With employee retention a pillar of most organisations’ talent strategies, it’s easy to see why the Great Resignation is making a lot of people nervous. But for businesses with a more considered approach, this mass exodus could present an opportunity.
Fruits of collaboration
After all, for most people who quit, replacements are eventually hired. They might be more motivated, skilled and creative, generating new ideas and perspectives that could revitalise an organisation where staff turnover has been low and complacency has set in.
Research shows numerous benefits of introducing fresh blood in different contexts. One study in the journal Science examined almost 20 million academic articles and two million patents, finding that teams with the most citations and patents were generally cross-functional and involved newcomers. Another paper, in the American Journal of Sociology, showed that leading theatrical writers and directors had their best results when they collaborated with new talent, rather than working with the same old team year after year.
The average cost of hiring and training someone new is $4,000, but it is harder to put a price on the productivity drain that often accompanies a settled employee leaving, or the impact of existing team members taking the slack while a position is unfilled
The optimum level of employee turnover can vary widely, too. Jeff Phipps, senior vice president at multinational software company ADP, aims for a churn rate of between eight and 12 per cent a year for knowledge workers. “Below that, you definitely lose the fresh perspectives, while above it you start to see engagement and client experience suffer as knowledge is lost.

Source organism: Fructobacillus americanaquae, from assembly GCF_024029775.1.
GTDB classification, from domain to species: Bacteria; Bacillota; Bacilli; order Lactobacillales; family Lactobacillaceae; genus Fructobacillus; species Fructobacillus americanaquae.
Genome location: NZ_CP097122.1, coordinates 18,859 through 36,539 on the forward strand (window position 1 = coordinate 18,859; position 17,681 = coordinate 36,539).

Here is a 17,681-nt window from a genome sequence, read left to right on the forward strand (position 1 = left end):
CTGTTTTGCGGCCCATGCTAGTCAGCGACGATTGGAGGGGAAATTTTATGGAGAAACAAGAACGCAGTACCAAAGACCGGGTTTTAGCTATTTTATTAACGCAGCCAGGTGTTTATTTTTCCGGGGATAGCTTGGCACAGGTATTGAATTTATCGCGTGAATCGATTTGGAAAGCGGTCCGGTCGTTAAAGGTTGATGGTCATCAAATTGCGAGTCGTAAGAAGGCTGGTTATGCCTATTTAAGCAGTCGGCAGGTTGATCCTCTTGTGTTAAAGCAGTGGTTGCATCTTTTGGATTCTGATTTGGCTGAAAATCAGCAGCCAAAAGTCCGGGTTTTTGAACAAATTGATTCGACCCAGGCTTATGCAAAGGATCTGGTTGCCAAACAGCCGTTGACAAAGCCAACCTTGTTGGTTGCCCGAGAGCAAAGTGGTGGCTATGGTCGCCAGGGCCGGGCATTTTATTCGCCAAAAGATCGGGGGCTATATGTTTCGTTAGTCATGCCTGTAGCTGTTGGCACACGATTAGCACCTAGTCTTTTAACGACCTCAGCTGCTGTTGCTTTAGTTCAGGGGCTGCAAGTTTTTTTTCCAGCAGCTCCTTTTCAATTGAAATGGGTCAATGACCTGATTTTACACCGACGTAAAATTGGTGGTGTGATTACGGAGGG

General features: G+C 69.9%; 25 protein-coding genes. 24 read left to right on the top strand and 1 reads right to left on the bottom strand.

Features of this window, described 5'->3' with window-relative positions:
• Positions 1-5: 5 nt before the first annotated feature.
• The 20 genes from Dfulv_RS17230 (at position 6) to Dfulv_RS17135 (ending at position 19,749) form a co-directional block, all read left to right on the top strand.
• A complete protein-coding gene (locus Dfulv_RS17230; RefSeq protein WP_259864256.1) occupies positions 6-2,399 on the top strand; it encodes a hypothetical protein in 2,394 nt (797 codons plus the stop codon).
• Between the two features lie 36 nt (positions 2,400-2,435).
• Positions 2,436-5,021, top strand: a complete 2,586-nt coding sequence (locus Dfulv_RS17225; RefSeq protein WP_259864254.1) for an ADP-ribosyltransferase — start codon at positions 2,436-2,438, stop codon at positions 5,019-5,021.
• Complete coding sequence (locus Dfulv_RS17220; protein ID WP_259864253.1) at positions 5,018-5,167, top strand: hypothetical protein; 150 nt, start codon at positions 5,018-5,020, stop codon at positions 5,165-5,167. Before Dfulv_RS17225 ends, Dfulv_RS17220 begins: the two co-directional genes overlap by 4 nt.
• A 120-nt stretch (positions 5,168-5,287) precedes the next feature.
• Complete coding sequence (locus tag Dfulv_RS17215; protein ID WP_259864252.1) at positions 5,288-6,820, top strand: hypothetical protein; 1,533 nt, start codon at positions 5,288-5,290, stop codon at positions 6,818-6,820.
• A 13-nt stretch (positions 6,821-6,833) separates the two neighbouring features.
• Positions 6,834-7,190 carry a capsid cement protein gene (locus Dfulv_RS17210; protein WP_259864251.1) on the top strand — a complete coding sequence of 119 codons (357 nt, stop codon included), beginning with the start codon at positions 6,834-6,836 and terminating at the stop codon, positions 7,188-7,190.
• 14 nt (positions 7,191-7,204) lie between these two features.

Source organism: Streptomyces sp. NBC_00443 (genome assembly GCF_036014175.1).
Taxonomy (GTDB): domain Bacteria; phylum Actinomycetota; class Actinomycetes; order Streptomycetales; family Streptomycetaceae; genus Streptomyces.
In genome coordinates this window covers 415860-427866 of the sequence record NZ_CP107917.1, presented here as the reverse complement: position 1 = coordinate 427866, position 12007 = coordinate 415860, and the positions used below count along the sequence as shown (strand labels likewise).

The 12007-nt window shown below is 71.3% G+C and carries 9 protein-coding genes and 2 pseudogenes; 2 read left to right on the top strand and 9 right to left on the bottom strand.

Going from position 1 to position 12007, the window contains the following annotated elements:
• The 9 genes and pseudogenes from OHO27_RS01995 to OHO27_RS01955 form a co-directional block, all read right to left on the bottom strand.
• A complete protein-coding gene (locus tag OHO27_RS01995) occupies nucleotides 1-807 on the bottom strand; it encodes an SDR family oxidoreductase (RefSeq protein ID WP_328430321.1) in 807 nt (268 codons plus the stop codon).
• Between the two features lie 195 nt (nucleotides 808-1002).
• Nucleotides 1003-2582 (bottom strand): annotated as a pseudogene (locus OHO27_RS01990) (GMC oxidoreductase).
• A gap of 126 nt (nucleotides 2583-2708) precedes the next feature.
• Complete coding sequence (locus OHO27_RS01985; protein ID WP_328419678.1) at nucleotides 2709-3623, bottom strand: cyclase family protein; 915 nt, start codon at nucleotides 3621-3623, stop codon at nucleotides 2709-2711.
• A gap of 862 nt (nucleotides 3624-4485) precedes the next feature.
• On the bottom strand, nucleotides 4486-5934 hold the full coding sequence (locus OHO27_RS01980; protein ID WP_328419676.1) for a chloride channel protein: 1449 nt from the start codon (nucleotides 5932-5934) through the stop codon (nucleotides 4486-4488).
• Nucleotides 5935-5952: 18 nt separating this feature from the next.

And a greater burden is placed on longer-tenured staff while their new colleagues get up to speed.”
Important though the turnover rate is, retention is more than just a numbers game. Quitting can be good for the business, or it can be bad – it depends on who is leaving, why they are leaving and what happens next.
Lack of objectivity
It is tempting to see this primarily in terms of which employees quit – clearly, it is better to retain top performers. However, Phipps cautions against companies making performance management part of their retention strategy. “There’s this idea that you can build a clear view of who are your most talented people and who has a lesser impact, and that from there you can reward and promote the best and ‘manage out’ the poor performers,” he says.
“There are many problems with this approach. The measures lack objectivity, managers are not very good at rating and the focus tends to be on the individual, not the team”, Phipps says.
In other words, employees don’t exist in a vacuum. If they seem to be treading water, they may have been stifled by a dysfunctional line manager or culture.